Keep your purchase properly watered before and after planting.  Check transplants daily and twice a day when temperatures rise, watering as needed.  Increase success and reduce the stress transplants often face.  Apply a plant strengthener such as JAZ Spray to protect potted plants from drying out until you are able to plant. Or apply to transplants to get your plants off to a vigorous start.  These organic products are not fertilizers but rather naturally occurring molecules that work like an immunization to help new and established plants better tolerate heat, drought, insects, disease, and other challenges plants face.

Prepare the soil before planting.  Though not glamorous building a good foundation for your garden will pay off this season and beyond.  Dig one or two inches of compost, peat moss or other organic matter and a low nitrogen slow release fertilizer into the top 12 inches of the soil.

Now slide, don’t pull, the plants out of their containers to avoid damaging their roots and stems.  If they resist, gently squeeze small flexible pots or roll larger pots on their sides over the ground.  This loosens the roots, releasing the pot from the container.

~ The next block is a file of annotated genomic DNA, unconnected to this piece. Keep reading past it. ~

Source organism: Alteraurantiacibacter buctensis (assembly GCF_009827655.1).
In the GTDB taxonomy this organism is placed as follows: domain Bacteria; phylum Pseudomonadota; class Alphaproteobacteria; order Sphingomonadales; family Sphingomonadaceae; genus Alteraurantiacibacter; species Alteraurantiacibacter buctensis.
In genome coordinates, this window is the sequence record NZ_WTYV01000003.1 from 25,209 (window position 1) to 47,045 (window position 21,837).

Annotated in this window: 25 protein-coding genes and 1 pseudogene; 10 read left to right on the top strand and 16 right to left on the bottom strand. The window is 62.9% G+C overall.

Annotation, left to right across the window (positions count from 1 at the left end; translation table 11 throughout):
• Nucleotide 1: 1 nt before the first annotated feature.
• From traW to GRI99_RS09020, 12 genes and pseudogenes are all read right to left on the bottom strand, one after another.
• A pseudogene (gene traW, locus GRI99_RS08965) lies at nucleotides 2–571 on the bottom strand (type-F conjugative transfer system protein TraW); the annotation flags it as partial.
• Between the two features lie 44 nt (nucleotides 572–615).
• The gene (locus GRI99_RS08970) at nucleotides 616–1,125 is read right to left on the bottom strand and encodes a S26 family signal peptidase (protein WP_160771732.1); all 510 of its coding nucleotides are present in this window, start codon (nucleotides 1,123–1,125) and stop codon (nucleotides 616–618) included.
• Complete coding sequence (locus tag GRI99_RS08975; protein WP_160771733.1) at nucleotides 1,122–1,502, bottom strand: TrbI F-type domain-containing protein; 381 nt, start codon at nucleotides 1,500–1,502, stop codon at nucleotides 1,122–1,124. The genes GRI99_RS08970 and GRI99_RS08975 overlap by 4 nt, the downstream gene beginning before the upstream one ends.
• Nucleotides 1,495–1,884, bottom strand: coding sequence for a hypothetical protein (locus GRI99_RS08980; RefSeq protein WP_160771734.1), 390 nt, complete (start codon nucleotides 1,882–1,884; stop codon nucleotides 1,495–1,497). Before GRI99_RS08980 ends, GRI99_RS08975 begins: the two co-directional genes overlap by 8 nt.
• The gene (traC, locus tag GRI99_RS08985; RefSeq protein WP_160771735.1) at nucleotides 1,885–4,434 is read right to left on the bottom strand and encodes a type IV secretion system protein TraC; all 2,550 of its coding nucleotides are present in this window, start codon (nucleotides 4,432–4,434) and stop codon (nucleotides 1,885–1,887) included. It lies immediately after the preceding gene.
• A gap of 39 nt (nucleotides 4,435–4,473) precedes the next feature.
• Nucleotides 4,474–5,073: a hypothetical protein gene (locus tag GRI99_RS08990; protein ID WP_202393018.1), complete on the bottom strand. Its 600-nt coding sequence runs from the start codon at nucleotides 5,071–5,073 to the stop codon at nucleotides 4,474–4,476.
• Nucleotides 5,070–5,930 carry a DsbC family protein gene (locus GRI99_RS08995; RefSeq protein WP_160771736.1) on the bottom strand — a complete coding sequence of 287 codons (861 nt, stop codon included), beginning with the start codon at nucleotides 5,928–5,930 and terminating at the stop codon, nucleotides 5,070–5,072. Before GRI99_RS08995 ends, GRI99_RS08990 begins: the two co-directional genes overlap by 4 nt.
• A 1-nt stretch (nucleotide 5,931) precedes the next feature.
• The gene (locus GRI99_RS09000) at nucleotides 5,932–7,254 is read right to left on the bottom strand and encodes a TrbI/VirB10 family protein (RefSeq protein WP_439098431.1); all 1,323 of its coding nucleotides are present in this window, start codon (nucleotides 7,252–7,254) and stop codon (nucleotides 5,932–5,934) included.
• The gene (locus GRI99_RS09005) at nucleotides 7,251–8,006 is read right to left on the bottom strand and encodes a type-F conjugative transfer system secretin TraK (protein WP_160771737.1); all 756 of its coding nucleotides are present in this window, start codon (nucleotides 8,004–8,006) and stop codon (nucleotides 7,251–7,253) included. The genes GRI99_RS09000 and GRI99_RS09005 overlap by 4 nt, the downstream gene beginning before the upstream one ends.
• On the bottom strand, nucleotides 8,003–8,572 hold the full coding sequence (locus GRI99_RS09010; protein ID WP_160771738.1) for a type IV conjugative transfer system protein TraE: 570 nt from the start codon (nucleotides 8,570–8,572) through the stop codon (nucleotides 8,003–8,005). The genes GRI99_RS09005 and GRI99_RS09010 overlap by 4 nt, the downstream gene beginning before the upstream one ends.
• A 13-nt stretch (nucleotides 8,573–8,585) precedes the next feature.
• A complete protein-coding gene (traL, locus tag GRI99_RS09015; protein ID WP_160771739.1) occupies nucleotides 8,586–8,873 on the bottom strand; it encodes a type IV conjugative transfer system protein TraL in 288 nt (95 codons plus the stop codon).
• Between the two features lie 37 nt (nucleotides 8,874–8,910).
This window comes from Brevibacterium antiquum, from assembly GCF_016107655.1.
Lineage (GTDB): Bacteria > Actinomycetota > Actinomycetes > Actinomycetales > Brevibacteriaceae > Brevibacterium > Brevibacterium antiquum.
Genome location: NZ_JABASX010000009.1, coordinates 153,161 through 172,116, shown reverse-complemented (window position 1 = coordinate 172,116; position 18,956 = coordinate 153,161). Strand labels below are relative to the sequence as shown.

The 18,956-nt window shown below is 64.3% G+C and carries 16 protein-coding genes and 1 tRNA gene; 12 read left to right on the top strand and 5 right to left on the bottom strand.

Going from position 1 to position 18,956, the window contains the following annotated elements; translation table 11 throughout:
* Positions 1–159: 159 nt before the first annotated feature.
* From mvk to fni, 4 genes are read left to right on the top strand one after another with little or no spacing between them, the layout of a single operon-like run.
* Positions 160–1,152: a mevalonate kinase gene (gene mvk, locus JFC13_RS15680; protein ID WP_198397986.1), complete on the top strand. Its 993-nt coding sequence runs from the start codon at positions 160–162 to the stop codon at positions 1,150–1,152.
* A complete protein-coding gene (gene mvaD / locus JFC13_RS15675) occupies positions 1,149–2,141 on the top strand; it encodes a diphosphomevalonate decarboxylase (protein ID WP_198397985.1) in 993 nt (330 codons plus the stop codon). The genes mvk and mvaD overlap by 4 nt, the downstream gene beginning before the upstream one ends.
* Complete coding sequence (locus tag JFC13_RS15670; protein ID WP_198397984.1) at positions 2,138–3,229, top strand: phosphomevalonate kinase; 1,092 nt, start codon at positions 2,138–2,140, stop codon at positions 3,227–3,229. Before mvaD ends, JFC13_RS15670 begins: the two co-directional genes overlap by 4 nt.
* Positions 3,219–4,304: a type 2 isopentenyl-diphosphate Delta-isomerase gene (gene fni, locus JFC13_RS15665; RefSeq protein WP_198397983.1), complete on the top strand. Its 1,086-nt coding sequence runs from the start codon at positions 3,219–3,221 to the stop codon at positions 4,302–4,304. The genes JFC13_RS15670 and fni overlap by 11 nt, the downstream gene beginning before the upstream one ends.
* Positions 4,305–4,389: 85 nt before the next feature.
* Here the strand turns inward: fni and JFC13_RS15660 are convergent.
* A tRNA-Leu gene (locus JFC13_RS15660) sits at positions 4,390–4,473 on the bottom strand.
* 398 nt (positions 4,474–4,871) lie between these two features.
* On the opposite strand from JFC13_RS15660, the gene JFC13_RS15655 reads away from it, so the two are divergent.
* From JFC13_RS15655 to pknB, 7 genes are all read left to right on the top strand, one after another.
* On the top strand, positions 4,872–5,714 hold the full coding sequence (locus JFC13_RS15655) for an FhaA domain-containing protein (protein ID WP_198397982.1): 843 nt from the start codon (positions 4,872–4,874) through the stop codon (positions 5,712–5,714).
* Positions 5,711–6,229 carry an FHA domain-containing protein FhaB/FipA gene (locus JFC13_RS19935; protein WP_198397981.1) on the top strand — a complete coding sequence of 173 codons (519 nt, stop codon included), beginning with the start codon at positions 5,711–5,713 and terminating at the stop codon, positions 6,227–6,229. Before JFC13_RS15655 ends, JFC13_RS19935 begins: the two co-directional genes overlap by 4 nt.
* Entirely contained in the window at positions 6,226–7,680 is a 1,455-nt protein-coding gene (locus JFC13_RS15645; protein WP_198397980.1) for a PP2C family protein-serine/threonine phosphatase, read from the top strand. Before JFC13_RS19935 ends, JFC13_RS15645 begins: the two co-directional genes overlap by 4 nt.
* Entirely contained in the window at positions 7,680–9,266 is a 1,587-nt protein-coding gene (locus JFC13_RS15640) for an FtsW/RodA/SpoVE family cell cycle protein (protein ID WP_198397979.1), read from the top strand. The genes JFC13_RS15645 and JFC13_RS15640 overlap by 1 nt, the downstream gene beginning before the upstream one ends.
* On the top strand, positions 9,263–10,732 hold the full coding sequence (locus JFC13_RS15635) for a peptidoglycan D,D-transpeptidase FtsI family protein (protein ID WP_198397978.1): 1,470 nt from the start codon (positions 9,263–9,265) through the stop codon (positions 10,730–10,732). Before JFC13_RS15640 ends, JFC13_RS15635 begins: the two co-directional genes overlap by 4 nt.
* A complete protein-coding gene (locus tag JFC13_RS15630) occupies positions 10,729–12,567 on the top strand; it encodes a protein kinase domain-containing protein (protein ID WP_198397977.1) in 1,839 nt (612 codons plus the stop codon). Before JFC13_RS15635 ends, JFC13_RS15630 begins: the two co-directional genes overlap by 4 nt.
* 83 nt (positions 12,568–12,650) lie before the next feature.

Gently tease any roots that encircle (girdle) the root ball.  Or use a knife to slice through girdling roots or the tangled mass that often develops at the bottom of the pot.  This encourages the roots to explore the soil beyond the planting hole.  And a bigger root system means healthier plants that are more productive and beautiful.

Set your plants at the same depth they were growing in their container.  Tall leggy tomatoes are the exception.  These can be planted deeper or in shallow trenches to encourage roots to form along the buried stem.  Cover the roots with soil and gently tamp to insure good root to soil contact.  Water new plantings thoroughly; moistening the rootball, planting hole, and beyond.  Spread a thin layer of shredded leaves, evergreen needles or other mulch over the soil to conserve moisture, suppress weeds, and keep the roots cooler when hot weather moves in for the summer.